|Basic Information||Biotope classification||Ecology||Habitat preferences and distribution||Species composition||Sensitivity||Importance|
Image Keith Hiscock - A mat of the filamentous bacterium Beggiatoa spp. Image width ca 10 cm.
Image copyright information
SS.SMu.IFiMu.Beg recorded () and expected () distribution in Britain and Ireland (see below)
|Distribution of biotope in Britain and Ireland||Recorded on the coast of the Shetland Isles and the west coast of Scotland. Also recorded in South Donegal Bay in Ireland. Often a feature of the seabed below fish cages in sheltered locations.|
|National importance||Not available|
For a full description of this biotope including characterizing species, distribution, survey information and references visit JNCC
Sublittoral soft anoxic mud, often in areas with poor water exchange with the open sea, can have a conspicuous bacterial mat covering of Beggiatoa species. The anoxia may be a result of natural conditions of poor water exchange in some sea lochs (and many Scandinavian fjords) or artificially under fish farm cages from nutrient enrichment. The fauna is normally impoverished at such sites, with few elements of the infaunal communities present in other muddy biotopes. Scavenging species such as Asterias rubens and Carcinus maenas are typically present where the habitat is not too anoxic but in extreme conditions of anoxia little survives other than the Beggiatoa. The polychaete Ophiodromus flexuosus occurs in high densities at the interface between oxygenated and deoxygenated sediments (in Norwegian fjords). (Information taken from the Marine Biotope Classification for Britain and Ireland, Version 97.06: Connor et al., 1997a, b).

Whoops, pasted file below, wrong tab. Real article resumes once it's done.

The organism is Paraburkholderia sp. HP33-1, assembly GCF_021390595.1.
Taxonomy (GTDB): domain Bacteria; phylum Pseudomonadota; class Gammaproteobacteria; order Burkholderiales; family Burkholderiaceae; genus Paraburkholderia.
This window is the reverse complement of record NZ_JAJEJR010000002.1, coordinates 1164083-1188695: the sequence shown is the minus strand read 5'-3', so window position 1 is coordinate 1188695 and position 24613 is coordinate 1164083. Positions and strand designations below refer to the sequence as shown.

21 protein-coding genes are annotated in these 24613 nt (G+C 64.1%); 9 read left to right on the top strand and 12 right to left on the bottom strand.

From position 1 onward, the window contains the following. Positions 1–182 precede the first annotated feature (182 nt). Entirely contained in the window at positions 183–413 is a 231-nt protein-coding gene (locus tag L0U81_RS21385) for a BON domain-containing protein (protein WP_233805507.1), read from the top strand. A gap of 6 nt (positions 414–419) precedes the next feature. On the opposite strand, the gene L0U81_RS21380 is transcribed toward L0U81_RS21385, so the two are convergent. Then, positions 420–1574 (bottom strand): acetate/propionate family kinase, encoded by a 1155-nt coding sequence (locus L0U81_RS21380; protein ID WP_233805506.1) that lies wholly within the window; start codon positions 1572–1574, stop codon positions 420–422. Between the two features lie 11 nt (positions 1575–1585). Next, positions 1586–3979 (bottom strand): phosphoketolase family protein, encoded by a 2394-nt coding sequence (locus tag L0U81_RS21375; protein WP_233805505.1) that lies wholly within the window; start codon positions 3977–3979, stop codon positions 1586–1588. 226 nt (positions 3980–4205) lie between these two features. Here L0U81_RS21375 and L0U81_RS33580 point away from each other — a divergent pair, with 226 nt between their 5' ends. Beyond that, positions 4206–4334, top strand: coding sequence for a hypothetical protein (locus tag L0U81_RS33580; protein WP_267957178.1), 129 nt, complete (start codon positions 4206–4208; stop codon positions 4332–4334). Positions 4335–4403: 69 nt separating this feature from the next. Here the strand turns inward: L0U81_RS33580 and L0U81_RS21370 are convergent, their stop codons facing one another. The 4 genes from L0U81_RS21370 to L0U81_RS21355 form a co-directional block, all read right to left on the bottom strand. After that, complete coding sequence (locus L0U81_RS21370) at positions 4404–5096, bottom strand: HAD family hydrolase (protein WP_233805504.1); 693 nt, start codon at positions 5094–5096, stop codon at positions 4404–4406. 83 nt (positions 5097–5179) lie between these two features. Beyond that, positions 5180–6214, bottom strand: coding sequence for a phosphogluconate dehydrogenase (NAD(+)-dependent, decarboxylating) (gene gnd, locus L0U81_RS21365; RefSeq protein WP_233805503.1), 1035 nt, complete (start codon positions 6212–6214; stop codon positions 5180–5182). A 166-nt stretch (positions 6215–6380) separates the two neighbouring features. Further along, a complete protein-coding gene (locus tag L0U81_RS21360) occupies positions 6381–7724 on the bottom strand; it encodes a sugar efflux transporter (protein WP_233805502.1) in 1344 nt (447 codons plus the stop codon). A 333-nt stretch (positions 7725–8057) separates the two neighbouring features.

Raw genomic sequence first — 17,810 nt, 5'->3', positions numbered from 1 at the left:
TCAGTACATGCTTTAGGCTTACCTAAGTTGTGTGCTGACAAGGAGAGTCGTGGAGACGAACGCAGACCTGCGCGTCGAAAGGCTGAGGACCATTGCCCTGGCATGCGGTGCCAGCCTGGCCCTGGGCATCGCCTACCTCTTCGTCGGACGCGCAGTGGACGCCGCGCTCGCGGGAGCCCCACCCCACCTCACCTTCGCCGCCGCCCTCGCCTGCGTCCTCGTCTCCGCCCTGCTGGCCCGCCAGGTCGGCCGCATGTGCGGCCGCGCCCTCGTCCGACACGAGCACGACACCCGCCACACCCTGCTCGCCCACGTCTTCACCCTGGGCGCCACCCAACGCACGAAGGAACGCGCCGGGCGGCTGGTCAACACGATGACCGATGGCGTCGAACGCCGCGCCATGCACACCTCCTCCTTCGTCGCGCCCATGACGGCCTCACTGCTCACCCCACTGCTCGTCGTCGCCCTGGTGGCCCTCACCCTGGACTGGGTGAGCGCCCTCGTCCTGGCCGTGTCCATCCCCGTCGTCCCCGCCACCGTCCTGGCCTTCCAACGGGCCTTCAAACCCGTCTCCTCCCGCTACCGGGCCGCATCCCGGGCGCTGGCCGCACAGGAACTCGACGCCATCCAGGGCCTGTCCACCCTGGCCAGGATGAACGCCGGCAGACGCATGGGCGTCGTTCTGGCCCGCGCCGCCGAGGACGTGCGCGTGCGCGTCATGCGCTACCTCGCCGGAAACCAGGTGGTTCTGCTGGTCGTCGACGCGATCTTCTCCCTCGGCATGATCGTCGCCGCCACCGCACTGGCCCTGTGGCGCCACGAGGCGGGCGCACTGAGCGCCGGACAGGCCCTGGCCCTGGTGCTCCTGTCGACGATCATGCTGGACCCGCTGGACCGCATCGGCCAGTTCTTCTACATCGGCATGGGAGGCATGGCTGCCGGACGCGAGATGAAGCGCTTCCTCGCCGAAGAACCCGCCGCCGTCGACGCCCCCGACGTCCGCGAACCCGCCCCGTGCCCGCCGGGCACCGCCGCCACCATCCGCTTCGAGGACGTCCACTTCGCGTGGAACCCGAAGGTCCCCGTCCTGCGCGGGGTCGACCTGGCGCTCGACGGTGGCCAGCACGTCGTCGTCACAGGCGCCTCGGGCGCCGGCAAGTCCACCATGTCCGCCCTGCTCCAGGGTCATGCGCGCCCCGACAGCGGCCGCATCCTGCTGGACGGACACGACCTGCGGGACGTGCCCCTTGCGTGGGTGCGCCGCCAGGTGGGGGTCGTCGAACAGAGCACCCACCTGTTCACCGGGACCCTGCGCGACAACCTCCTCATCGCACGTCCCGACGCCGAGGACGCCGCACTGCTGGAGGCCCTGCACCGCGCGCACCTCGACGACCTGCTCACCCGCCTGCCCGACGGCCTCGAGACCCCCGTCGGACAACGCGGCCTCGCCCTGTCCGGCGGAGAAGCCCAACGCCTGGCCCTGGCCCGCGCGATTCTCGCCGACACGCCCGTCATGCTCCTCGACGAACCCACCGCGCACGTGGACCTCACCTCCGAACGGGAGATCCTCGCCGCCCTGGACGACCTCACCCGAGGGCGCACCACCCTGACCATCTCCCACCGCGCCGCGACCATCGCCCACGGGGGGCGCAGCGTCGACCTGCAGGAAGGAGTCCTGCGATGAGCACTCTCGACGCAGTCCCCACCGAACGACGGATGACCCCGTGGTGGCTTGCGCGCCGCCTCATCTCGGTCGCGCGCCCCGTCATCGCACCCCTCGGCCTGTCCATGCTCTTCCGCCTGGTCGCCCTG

This review can be cited as follows:
Hill, J.M. 2002. Beggiatoa spp. on anoxic sublittoral mud. Marine Life Information Network: Biology and Sensitivity Key Information Sub-programme [on-line]. Plymouth: Marine Biological Association of the United Kingdom. [cited 25/04/2015]. Available from: <http://www.marlin.ac.uk/habitatsbasicinfo.php?habitatid=181&code=2004>